Definition of incandesce in English:

incandesce

verb

[no object]
  • Glow with heat.

    ‘the lights of the town lay incandescing across the prairie’
    • ‘Naked, fresh-scrubbed, practically incandescing with exuberance, she looks like she's posing for a vitamin ad.’
    • ‘In Island of Soay, a bank of cloud descends, obliterating the upper reaches of the landscape, yet the sun incandesces through the murk, casting golden yellow highlights on the dark ocean.’
    • ‘But whilst he found it moderately interesting, it didn't arouse in him the same white hot passion that incandesced like a sun in Gifford, warming and illuminating everyone near.’
    • ‘In other words, the filament glows, or incandesces, because of the heat.’
    • ‘The lamps that we are all familiar with, primarily incandescent, heat the electrode, usually a piece of metal until it incandesces, or ‘glows’, producing light.’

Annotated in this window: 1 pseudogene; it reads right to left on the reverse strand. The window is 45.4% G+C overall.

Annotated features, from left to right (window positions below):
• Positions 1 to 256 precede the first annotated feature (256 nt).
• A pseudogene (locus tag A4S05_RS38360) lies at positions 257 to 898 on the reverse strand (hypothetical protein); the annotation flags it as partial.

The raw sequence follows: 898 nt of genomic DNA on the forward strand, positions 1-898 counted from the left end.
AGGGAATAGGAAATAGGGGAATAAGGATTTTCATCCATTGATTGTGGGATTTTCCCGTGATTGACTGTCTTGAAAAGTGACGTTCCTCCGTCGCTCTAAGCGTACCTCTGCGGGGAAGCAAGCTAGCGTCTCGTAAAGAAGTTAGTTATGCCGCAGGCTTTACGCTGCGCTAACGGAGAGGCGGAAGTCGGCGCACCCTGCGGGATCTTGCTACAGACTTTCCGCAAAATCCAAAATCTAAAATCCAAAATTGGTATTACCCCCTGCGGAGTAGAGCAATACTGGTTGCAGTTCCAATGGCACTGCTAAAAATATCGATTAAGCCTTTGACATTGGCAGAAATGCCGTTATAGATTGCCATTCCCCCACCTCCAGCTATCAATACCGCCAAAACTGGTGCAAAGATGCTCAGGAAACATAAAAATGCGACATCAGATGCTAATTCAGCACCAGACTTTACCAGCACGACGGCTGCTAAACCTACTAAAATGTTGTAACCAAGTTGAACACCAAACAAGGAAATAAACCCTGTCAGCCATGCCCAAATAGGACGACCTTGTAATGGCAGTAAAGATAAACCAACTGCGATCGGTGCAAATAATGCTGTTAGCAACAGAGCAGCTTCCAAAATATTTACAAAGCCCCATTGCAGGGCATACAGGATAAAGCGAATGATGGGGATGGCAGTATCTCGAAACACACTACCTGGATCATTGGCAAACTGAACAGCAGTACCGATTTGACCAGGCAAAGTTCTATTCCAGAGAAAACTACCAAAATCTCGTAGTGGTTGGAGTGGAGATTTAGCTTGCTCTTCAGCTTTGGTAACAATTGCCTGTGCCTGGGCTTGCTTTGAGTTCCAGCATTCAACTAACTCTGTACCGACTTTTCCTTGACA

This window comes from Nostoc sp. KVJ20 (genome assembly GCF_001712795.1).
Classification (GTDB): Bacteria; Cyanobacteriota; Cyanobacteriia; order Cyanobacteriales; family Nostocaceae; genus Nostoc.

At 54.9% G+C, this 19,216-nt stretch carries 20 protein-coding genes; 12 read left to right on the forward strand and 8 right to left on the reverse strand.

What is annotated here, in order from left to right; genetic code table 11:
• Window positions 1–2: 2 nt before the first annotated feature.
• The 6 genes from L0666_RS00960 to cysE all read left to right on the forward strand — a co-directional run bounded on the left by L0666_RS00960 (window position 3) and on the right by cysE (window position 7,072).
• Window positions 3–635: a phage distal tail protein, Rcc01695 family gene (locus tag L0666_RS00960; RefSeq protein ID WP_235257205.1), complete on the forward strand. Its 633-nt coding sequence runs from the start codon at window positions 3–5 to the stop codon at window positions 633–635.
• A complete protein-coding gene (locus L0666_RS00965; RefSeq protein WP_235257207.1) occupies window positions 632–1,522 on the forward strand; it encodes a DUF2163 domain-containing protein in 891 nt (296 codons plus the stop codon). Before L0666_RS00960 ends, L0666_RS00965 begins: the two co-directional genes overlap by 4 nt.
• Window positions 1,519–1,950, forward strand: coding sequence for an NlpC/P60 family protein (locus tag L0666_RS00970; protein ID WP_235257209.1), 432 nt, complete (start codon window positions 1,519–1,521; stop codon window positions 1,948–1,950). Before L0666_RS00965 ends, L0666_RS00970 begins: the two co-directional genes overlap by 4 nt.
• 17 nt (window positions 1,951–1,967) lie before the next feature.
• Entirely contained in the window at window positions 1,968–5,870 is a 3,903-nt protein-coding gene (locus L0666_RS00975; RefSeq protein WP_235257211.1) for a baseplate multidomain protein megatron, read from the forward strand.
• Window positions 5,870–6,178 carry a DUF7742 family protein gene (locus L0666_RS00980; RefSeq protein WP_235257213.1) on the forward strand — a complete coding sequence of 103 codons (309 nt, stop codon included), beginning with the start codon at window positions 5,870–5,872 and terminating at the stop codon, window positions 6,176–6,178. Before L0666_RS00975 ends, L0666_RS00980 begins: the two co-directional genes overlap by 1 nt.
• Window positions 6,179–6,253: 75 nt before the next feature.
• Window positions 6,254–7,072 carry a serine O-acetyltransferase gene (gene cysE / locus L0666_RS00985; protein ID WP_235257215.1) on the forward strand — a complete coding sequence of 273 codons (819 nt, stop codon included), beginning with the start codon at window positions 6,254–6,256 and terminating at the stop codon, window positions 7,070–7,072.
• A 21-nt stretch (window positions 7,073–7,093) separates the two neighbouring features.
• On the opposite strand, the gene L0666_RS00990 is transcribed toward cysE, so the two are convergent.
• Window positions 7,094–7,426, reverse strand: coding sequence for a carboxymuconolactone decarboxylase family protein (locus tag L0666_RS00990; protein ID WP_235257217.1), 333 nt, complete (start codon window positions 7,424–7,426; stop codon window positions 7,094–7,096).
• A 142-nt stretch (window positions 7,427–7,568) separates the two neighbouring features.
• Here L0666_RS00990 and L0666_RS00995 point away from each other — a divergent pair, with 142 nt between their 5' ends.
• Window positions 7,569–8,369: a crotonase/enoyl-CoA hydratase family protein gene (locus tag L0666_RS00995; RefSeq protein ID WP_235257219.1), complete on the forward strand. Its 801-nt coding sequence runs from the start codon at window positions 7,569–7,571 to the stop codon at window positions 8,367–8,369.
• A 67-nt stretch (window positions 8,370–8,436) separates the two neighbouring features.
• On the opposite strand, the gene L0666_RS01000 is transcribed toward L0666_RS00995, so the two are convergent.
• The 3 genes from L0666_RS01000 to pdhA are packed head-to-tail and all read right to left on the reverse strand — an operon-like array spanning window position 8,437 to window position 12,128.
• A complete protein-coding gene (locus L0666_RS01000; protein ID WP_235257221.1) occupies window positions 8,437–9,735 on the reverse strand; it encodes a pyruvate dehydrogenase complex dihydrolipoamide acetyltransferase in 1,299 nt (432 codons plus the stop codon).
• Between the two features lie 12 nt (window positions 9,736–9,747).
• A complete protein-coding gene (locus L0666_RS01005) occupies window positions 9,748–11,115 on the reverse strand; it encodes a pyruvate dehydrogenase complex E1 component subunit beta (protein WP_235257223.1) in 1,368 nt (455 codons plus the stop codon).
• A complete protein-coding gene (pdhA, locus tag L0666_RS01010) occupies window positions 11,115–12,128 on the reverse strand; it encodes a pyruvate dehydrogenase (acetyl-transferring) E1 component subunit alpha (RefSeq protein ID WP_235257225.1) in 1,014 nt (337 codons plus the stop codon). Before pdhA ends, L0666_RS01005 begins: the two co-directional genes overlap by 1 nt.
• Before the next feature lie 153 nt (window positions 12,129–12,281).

• ‘In fact, the heat alone that incandesces from the lava is enough to cause surrounding objects to burst into flames!’
    • ‘When the torch heats the flux, it incandesces, giving off a brilliant yellow-orange flare, just like the one you get when dripping salt water onto a gas burner.’
    • ‘Although in Act II, the Sylphs either sparkled like diamonds in their sunny glade or incandesced in the funerary moonlight, in Act I, the Sylph shined like the Evening Star - only in twilight.’
    • ‘I was in a hurry and had no time to wander its paths, but caught only a glimpse of brilliant pink tulips incandescing in the spring sun.’
    • ‘Once hot, the metal itself becomes a radiant heat source - and incandesces to a cozy red glow.’
    shine, glimmer, glint, catch the light, glitter, shimmer, glow, sparkle, twinkle, flicker, blink, wink, glisten, flash, flare, beam, fluoresce
    View synonyms

Origin

Late 19th century: back-formation from incandescent.

Pronunciation

incandesce

/ˌɪnkanˈdɛs/